Ridley’s donates $3,500 shopping spree to food bank

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Eric Lafferty wasn’t the typical shopper at Ridley’s on Wednesday. As he piled hundreds of cans of corn in his cart, customers looked on in curiosity.

Lafferty is the communication director of the Community Action Food Bank, and he wasn’t filling his cart for himself. Ridley’s, with the help of Pepsi as a sponsor, donated $3,500 to the food bank for a shopping spree in their Orem Center Street store Wednesday. For every dollar the food bank received, they were able to get 17 pounds of food.

[media-credit name=”Luke Hansen” align=”alignleft” width=”300″][/media-credit]
Eric Lafferty, Communications Director for Community Action Services and Food Bank, pushes a grocery cart full of groceries on Wednesday at Ridley's on Center Street in Orem. Community Action Services had a $3,500 shopping spree to benefit their food bank from donated funds from Ridley's Grocery Store and Pepsi.
“In a lot of ways, money goes a lot farther than actual donations,” Lafferty said. “It’s great for someone like Ridley’s who gives us this than actual donations at cost because it allows it to go a lot farther.”

 

Eight carts full of toilet paper, hygiene supplies and hundreds of cans later, the food bank was able to replenish its much-needed supplies for the summer.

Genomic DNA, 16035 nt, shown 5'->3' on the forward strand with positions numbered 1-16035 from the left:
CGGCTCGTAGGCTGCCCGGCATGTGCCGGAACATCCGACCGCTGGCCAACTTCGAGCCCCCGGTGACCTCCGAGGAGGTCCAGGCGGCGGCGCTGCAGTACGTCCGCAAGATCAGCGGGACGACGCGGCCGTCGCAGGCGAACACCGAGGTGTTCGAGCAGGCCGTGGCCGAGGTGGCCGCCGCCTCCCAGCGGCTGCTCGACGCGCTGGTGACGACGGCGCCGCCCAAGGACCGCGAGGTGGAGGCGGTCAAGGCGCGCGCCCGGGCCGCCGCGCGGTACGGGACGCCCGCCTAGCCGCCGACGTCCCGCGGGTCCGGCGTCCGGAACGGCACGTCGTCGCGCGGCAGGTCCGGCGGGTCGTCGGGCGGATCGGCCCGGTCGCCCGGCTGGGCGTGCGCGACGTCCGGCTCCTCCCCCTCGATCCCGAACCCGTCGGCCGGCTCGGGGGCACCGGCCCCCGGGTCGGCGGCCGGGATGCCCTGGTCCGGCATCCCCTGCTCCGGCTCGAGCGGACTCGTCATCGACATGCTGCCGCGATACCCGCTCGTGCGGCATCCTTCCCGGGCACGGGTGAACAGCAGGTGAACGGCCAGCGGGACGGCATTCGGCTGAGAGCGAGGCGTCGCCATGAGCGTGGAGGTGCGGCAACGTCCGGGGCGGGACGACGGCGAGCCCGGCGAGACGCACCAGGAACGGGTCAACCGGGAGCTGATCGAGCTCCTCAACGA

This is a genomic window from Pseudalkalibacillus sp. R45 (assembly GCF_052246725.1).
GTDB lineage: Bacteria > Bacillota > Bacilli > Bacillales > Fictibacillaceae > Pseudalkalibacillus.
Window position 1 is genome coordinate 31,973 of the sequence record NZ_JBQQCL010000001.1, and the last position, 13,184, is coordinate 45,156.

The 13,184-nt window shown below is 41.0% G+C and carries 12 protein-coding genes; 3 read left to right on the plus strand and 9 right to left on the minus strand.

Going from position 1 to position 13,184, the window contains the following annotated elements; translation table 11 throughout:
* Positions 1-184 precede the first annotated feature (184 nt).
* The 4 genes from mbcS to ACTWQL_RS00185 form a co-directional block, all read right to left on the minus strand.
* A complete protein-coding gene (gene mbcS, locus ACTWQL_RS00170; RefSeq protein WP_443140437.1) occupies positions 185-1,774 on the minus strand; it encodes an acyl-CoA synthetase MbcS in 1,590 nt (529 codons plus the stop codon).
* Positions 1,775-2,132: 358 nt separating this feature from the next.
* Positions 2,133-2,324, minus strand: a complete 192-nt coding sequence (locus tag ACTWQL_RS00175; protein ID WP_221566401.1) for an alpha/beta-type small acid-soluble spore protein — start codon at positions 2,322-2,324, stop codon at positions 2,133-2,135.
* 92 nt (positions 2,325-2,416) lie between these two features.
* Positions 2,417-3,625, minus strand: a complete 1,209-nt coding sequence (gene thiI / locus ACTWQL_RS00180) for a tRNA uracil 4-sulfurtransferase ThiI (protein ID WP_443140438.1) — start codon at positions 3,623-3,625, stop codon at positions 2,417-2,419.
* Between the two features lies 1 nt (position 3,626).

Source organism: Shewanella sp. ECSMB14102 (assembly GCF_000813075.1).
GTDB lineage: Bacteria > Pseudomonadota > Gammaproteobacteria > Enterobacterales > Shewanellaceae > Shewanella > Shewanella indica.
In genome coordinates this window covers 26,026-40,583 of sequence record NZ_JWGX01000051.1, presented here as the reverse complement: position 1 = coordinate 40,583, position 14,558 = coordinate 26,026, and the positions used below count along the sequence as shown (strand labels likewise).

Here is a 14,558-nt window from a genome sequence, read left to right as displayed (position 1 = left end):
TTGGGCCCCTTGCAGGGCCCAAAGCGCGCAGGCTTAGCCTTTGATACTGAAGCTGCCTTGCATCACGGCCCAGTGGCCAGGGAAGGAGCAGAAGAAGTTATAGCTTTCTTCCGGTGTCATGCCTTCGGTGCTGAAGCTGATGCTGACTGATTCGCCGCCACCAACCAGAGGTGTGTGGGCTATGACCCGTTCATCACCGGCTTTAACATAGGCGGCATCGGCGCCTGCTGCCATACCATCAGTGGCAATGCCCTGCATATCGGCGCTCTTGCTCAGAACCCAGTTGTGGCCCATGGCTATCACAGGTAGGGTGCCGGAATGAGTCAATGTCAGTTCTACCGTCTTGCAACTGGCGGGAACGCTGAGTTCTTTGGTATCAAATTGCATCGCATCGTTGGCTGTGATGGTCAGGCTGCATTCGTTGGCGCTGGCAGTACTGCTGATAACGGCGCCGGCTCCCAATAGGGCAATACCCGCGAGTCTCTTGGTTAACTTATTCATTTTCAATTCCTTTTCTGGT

“During the school year, we have a lot of schools that are donating, BYU being one of them through the BYU vs. U of U food fight,” Lafferty said. “But during the summer when the schools are out, and businesses are a little bit slower, we’re not seeing the amount of donations we typically see. So by the time we get to September or October, we’re running low on items.”

He said it’s huge to be able to come into Ridley’s and stock up on those items they need for the summer. Ridley’s asked for donations and even had a barbecue, sponsored by Pepsi, to help raise funds for the shopping spree.

L.J. Hurley, manager at the 1585 North store in Orem, said company wide, Ridley’s raised $10,600. He said they were able to raise that much because they were active in trying to get donations.

“We were just getting out to our customers and asking them to help out with the food drives,” Hurley said. “We did a Fill A Plate program where they could purchase plates for $1 or $5, and then we take the money we raised off that and we took it into groceries at cost to give back to the food bank.”

The food bank’s administrative assistant in the warehouse, April Cazier, said shopping sprees are convenient because they can purchase the most needed items like hygiene products or canned meats like tuna or chicken because those are the more expensive items people don’t usually donate.

She also said people of all ages are in need in Utah County.

“I don’t think there’s a majority of one that I’ve seen,” Cazier said. “Kids come in. I’ve seen all age groups.”

Cazier also pointed out another item the food bank needs: volunteers.

“Come volunteer,” Cazier said. “We run off volunteers. Volunteers are very high in demand.”

The Center Street in Orem Ridley’s manager, Laurie Dufala, said the store’s employees and customers have had fun doing the fundraiser and plan on doing more in the future.

“We’re going to continue our efforts of raising money to go toward the local food bank,” Dufala said. “We’re continuing on every day.”

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